The other thing I have noticed in the past few months is newer types of potatoes at the conventional supermarkets, like Yukon Rose. I am wondering if some the Yukon Golds have been changed by some of the farmers experimenting with hybrids, or raising from seeds instead of seed potato chunks.

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Where I live it's hard to find real Yukon Golds; we're usually offered what's called just 'gold' potatoes.

BTW, in another thread here there's been conversation about steaming potatoes (and eggs) as a better alternative to 'boiling'.

I haven't tried it yet but I sure am going to do it.

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Do you think some of the slices could have become stuck together and so been out of contact with the liquid on the stuck side?

 

The first time it happened, that's what I figured. But the other two times (with potatoes cooked in water), the slices were moving around with the boiling water, so I doubt that was a factor.

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Did you hand select the potatoes or did they come in a bag?  I'm wondering about some older potatoes mixed in with fresher.

Porthos Potwatcher
The Once and Future Cook

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The potato could have been improperly cured after harvest. If improperly cured, they sometimes they develop rot, other times a hard core (if stored too cold). This may be what caused your potatoes not to soften. 

Sour cream in a recipe can also be a culprit due to its acidity. Acid will prevent veggies from softening.

Anecdotally, I had a good friend who wanted a baked potato. She put one in the oven at 350°F and after testing it repeatedly for doneness and leaving it in the oven for 3 hours, still had a hard potato. She ended up tossing it in the trash and making rice.

You're not imagining it and you're not alone. :wink:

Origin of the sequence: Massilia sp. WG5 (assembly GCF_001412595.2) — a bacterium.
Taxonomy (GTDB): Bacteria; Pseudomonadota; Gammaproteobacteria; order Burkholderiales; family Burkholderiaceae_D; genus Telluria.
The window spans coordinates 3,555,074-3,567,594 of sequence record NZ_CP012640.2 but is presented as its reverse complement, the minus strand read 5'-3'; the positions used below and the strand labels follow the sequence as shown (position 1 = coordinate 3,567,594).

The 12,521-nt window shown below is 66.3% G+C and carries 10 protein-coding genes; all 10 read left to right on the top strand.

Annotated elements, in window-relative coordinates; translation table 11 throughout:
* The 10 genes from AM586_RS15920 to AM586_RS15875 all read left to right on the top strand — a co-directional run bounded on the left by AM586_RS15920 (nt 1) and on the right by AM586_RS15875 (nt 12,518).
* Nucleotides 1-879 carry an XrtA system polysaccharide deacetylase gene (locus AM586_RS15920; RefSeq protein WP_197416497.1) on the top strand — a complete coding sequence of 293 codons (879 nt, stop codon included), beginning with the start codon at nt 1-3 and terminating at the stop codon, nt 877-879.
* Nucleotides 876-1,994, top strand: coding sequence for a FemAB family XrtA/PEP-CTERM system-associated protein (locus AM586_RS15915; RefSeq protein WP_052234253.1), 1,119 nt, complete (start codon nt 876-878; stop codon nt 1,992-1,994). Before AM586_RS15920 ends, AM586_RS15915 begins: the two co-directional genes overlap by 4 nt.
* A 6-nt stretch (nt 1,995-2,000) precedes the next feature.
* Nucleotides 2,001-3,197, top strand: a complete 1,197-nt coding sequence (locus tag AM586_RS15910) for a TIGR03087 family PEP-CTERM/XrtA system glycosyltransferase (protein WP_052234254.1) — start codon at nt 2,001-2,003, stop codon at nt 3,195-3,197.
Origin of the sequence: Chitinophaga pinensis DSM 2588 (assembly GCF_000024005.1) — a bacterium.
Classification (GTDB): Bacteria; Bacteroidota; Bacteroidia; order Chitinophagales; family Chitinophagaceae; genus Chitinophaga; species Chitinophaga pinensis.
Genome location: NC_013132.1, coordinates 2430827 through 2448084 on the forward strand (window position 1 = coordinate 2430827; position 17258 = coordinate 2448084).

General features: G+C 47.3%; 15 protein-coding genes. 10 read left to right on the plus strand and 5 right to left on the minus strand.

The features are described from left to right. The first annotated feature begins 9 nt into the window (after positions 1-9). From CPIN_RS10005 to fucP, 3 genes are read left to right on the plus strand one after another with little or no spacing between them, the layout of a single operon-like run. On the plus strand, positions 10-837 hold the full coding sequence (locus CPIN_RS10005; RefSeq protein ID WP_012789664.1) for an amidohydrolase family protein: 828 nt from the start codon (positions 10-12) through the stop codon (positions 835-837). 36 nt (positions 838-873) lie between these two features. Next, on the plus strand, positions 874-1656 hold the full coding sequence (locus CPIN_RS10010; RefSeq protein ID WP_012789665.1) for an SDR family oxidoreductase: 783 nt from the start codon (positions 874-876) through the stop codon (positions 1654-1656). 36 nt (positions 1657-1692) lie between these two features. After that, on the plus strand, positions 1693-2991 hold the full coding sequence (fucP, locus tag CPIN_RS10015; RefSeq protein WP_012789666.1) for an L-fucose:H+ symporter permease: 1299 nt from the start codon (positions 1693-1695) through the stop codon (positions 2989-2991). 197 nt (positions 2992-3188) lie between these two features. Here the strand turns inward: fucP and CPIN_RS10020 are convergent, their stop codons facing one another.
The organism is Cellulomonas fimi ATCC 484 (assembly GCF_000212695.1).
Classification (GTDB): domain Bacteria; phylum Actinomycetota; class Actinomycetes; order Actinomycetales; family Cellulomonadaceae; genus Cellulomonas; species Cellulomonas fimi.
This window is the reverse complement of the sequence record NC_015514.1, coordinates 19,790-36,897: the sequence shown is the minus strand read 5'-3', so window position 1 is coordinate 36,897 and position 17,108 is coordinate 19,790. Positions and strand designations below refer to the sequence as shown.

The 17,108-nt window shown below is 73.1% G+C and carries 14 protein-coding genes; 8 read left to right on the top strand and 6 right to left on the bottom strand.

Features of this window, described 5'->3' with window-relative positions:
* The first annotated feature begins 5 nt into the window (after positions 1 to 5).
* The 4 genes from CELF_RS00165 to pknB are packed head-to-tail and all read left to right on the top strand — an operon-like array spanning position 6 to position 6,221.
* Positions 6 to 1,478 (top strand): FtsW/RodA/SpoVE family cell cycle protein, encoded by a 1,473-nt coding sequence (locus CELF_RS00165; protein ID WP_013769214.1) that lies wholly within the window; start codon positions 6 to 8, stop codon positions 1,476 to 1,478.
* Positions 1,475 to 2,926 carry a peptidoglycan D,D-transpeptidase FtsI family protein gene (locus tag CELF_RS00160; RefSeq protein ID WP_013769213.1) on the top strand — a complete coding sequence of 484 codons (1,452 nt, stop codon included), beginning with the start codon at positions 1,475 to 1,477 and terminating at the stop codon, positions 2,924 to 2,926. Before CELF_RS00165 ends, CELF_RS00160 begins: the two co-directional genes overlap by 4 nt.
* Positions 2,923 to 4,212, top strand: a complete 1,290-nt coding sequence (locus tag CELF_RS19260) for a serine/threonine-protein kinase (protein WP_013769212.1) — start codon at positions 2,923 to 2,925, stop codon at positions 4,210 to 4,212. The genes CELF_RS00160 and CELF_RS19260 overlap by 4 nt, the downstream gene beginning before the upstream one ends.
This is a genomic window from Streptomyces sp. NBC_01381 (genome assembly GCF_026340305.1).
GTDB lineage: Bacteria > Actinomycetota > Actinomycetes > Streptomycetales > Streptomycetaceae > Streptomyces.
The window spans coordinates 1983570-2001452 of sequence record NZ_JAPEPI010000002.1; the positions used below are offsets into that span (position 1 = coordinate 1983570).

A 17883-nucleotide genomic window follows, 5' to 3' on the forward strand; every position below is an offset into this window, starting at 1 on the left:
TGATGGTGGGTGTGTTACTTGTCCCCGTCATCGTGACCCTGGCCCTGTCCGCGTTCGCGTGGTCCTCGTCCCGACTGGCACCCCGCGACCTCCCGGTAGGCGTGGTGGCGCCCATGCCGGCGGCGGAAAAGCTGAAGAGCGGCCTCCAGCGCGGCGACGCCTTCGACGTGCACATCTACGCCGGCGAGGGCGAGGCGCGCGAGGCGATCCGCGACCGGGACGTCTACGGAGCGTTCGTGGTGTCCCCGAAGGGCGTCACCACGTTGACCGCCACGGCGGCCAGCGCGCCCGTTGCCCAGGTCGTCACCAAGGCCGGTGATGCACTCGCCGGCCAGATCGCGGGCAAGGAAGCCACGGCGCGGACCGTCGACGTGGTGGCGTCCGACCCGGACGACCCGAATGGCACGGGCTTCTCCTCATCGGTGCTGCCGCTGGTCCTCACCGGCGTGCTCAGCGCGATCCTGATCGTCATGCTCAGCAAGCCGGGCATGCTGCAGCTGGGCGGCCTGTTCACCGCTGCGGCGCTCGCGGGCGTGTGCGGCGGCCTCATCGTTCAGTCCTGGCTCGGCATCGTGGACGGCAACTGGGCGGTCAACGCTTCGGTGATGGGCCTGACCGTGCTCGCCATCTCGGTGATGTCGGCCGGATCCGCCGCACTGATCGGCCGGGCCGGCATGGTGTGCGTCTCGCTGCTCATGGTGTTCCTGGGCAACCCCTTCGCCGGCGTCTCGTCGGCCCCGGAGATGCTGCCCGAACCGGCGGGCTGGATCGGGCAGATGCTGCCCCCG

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My grandmother grew potatoes, and I recall her discarding a large number of them one time due to "blight."  They looked fine to me, other than a vague concentric circle of darker material inside the potato when cut crosswise through the stem.  She told me blighted potatoes will never cook through - they will remain hard.  I have no idea what the "blight" was or is, but I'm curious if the potato in question had that little line in it. 

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Maybe that one little chunk was from the part of the potato closest to the "stem' ??

 

In one case, the hard potato slice was from one of the ends. Is there something in the stem end that keeps potatoes from softening?

 

As for the ideas about blight or improper storage, would either of those affect different parts of a single potato differently? What was strange about these incidents is that only a few of the slices were hard -- all the rest were fine.

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...As for the ideas about blight or improper storage, would either of those affect different parts of a single potato differently? What was strange about these incidents is that only a few of the slices were hard -- all the rest were fine.

 

I don't know.  Maybe if the culprit had infiltrated only part of the tuber, or if a portion was exposed while the remainder was protected? 

 

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It can also be  due to the potatoes not properly maturing before harvest  or because they are old. 

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  • 5 years later...

Hi, hoping to get some help here, please.